Royal Dutch Shell: Risks in Transnational Markets

Case Details Case Introduction 1 Case Introduction 2 Case Excerpts

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Tribulation In The International Markets

Shell’s international ventures began early. It entered Malaysia in 1910 to drill an oil well and in 1914, it built Malaysia’s first oil refinery. In 1919, it took control of oil fields in Mexico controlled by Mexican Eagle Petroleum Company.

It entered Africa in the 1950s, and started production in Nigeria in 1958. It also had a presence in other African countries such as Algeria, Cameroon, Egypt, Ghana, Libya, Morocco, South Africa, and Tunisia. (Refer to Exhibit IV for countries where Shell’s oil and gas exploration activities are located). .....

Operations Case Studies | Case Study in Management, Operations, Strategies, Operations, Case Studies
Operations Case Studies | Case Study in Management, Operations, Strategies, Operations, Case Studies
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Problems In Nigeria

As of 2013, Nigeria was the 13th largest oil producer in the world. All the major oil companies had their operations in the country. Shell had had operations in Nigeria since 1930s through Shell D'Arcy. In the 1950s, Shell started its operations in the Oloibiri oilfield. Till the 1970s, 75% of the oil production was onshore. During the next two decades, Shell ventured into shallow onshore production. Later on, it ventured into deepwater hydrocarbon production. ......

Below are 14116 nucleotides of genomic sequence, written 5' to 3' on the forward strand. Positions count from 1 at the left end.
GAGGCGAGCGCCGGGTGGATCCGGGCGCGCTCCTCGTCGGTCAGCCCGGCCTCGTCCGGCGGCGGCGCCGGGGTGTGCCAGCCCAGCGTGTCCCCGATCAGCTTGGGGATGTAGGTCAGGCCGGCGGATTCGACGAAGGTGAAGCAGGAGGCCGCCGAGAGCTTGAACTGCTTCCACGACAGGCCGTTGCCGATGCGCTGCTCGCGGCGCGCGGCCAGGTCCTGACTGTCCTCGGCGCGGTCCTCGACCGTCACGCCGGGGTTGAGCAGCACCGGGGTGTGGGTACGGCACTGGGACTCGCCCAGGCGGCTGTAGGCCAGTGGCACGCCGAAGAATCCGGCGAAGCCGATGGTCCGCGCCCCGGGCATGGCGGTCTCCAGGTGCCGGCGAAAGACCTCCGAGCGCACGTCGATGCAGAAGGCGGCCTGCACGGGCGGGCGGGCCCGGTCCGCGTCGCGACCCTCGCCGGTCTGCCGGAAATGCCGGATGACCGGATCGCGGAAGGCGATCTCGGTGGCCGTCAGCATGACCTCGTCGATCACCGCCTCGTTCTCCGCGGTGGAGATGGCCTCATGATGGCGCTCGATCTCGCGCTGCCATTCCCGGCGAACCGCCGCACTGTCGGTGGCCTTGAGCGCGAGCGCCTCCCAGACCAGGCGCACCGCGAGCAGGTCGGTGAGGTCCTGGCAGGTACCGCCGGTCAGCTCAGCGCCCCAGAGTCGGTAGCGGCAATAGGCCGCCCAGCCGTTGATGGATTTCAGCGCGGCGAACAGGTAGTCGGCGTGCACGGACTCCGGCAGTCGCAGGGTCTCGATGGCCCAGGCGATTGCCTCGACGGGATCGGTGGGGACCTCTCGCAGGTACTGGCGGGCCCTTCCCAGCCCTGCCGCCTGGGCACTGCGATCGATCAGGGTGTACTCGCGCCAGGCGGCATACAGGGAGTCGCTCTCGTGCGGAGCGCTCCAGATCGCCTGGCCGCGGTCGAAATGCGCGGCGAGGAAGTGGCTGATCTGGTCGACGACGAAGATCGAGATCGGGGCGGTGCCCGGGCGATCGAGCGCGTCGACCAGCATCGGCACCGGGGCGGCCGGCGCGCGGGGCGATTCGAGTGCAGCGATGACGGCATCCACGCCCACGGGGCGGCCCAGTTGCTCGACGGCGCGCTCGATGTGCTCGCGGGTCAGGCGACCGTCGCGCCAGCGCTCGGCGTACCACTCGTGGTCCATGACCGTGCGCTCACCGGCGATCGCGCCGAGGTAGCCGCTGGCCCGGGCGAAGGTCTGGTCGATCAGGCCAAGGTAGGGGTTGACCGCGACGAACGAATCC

The US Shale Failure

In the U.S., Shell produced oil and gas in the Gulf of Mexico; heavy oil in California; and tight gas and liquids in Louisiana, Pennsylvania, Texas, and Wyoming. The downstream projects included a distribution complex in Southern California, a refinery and petrochemicals facility in Texas, chemicals facility in Louisiana, refinery in California, refinery in the Gulf of Mexico – which was a joint venture – and a refinery in New Orleans. .....

The Arctic Misadventure

From the turn of the century, oil companies across the world had viewed the Arctic as one of the largest sources of untapped energy. Experts also said that the huge reserves in the Arctic would help ease the global oil supply situation. In 2008, the US Geological Survey released a report stating that oil and gas reserves of 412 billion barrels of oil equivalent were available in the Arctic. This was equal to 13% of the world’s gas reserves and 30% of the undiscovered oil reserves.......

What Next?

Analysts pointed out that Shell had not gauged the risks and returns related to several projects properly before venturing into those projects. They pointed out that while transnational companies usually found it difficult to operate in emerging markets, Shell was facing problems even in developed countries, which were said to have lower risk compared to emerging markets. They said that these ventures were proving to be a burden on the company and its return on capital was constantly going down. ......


Exhibit I: Shell – Businesses
Exhibit II: Shell – Consolidated Statement of Income
Exhibit III: Royal Dutch Shell – Balance Sheet
Exhibit IV: Shell – Exploration and Production Activities
Exhibit V: Shell in Nigeria
Exhibit VI: Royal Dutch Shell – Capital Investment
Exhibit VII: Shell - Fixed Assets*